August 1997 Whispered Watchword
How Does Vicki Barr Compare to Today's Flight Attendants?
To celebrate the 50th anniversary of the Vicki Barr Flight Stewardess Series, I'd like to take a look at some of the similarities and differences between Vicki and real life flight attendants. We'll begin with a little bit of history. The first flight attendants were for United Airlines in the 1930's. They had to be registered nurses, no older than 25 years old, no taller than 5'4'' and weigh 115 pounds or less. Flying was still in the early stages, there was much more airsickness than there is now and emergencies cropped up regularly. The stewardesses had to be adventuresome and athletic.
During the war years of the 1940's the requirement that stewardesses be nurses was dropped. By 1947, when we meet Vicki Barr, the United States had entered the golden age of air travel. The aviation industry was growing by leaps and bounds. In 1941, a few airlines were transporting approximately 3 million people annually. By 1961, 56 different airlines carried 58 million passengers a year. Today, I am a flight attendant with USAir. We are the fourth largest airline in the United States (behind United, Delta, and American). We carry nearly 200,000 passengers daily to more than 400 cities. And air travel is no longer as glamorous as it was in Vicki's day.
However, I am stuck by the similarities between Vicki's experience and my own. In Silver Wings for Vicki, Vicki Barr interviews and trains to become a flight attendant. In The Clue of the Carved Ruby, she trains for "Worldwide Airways" and the chance to work international flights. Both books reminded me of my own training with Piedmont Airlines and USAir. Not too much has changed in the fifty years since Silver Wings for Vicki was written. The airlines still run advertisements for "cattle Call" interviews and every flight attendant applicant says, " I love people and I love to fly" just like Vicki.
Although some requirements have relaxed since the 1950's; for example, flight attendants can now be married. Many things remain the same. The airlines have standards concerning hair, makeup, and jewelry. During initial training, every applicant, male and female is taken for a "make-over". WE no longer have weigh-ins every month, but we are still required to wear high heels (unless we have a doctor's excuse). Uniforms no longer have hats and gloves, except for a few European Airlines. Southwest Airlines attendants are the envy of most flight attendants for their casual uniform of khaki shorts and polo shirts.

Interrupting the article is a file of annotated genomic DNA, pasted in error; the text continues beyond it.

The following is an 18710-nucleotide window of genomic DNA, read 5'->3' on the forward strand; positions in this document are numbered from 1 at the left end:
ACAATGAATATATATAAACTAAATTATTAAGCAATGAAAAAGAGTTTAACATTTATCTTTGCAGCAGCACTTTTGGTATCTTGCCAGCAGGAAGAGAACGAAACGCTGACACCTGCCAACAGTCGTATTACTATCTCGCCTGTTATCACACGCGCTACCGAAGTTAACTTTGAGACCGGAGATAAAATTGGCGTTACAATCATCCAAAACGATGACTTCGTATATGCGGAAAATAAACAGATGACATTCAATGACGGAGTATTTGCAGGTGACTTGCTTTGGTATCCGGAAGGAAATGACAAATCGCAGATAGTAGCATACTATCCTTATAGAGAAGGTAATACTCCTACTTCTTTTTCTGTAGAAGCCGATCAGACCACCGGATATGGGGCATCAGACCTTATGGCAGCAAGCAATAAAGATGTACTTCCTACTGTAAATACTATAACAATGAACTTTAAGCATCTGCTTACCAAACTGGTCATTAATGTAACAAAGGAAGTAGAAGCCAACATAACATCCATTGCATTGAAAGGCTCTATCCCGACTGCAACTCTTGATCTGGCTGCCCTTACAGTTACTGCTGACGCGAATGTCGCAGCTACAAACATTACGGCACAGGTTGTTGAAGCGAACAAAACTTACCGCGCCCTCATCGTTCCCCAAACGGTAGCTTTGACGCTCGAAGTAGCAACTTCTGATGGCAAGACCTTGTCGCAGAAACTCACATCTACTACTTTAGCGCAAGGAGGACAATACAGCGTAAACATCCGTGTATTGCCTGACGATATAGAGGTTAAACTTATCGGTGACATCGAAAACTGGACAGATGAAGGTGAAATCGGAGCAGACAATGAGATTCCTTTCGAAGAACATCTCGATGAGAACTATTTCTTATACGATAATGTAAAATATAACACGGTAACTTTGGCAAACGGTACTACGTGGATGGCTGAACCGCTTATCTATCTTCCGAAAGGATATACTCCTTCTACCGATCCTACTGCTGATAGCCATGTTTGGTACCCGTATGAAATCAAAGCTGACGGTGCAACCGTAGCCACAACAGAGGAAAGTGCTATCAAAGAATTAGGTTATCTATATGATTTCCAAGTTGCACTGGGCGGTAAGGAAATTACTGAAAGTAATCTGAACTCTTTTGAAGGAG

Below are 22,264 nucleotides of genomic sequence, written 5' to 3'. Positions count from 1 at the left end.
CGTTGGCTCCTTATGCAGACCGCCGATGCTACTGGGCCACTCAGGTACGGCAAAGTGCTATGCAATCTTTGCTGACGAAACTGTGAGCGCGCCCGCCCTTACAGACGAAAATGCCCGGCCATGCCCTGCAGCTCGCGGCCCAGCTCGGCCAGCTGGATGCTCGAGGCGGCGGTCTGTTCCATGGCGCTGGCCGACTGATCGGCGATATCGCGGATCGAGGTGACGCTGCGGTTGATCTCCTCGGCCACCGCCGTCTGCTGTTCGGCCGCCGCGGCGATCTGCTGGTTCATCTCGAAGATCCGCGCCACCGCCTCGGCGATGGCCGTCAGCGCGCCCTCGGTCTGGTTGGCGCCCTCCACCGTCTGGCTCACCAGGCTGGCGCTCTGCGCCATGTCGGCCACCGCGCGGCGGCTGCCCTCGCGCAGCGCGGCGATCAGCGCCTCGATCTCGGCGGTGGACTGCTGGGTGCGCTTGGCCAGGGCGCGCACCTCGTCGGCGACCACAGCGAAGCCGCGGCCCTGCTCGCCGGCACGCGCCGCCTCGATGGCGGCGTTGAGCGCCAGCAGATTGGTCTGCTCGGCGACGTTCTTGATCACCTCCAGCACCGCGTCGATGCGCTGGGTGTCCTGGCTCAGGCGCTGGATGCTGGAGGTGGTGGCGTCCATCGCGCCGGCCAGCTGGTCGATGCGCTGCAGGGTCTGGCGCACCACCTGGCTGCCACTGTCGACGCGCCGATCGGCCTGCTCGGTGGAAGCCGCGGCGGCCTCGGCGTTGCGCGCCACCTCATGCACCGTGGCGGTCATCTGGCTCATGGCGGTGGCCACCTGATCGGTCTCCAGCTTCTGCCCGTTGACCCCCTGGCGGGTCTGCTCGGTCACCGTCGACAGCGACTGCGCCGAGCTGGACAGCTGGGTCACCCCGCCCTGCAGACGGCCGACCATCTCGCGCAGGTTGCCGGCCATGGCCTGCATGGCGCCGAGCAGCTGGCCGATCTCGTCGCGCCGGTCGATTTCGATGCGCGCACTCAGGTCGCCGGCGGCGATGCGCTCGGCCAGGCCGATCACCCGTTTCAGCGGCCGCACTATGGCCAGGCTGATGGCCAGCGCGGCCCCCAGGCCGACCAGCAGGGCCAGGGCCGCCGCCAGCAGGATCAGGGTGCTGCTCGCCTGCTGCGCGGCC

Vicki's schedule changes from book to book and that is very realistic. Each month flight attendants bid for their schedule and the schedules are awarded by seniority. So one month you work flights to Florida and the next month, you work to LA. Flight attendants can also work on the ground in the training department or as supervisors, like Vicki does in The Mystery at Hartwood House.
Layovers have changed a bit. In the 40's and 50's, it was common to have two or three day layovers because an airline would serve a city only once or twice a week. Today, when you have hourly service between some destinations, you are lucky to get 24 hours in a city. The FAA regulates crew rest and they regard nine hours as a minimum. The airlines take advantage of this and it is rare to see a layover longer than 48 hours. The average layover is 16-18 hours, just enough time to do a little sightseeing or shopping and have dinner. The biggest mysteries I solve on a layover are where the used bookstores are located and how to get there without paying a fortune in cab fare.
It is still very common for girls just out of training to live together, especially when they relocate to a strange new city. When my sister was hired as a flight attendant in 1994, she lived in a Washington, DC apartment with five other girls. Unfortunately, they did not have a "house mother" like Mrs. Duff to take care of them. As the years go by, Vicki loses touch with the girls she met in initial training and this is also very realistic. The changing schedules and the opportunities to move to different cities make it hared to maintain close friendships among flight attendants. However, at USAir, we have what we call buddy bidding. This way friends or husband and wife teams can bid together for the same schedule.
One of my favorite examples of how little the airline industry has changed is from The Silver Ring Mystery. Vicki and Jean prepare their Electra Turbo-prop aircraft for an emergency landing and everything they do is much the same as we do it today. The select "able-bodied passengers" to assist at door and window exits and they brief all the passengers on the locations of the exits and brace positions. That section of The Silver Ring Mystery could have been lifted from my 1997 emergency manual.
Air Travel has lost much of the glamour and excitement it had in Vicki's Day, but the best flight attendants bring the same love of flying and sense of adventure to the job that Vicki Barr embodies.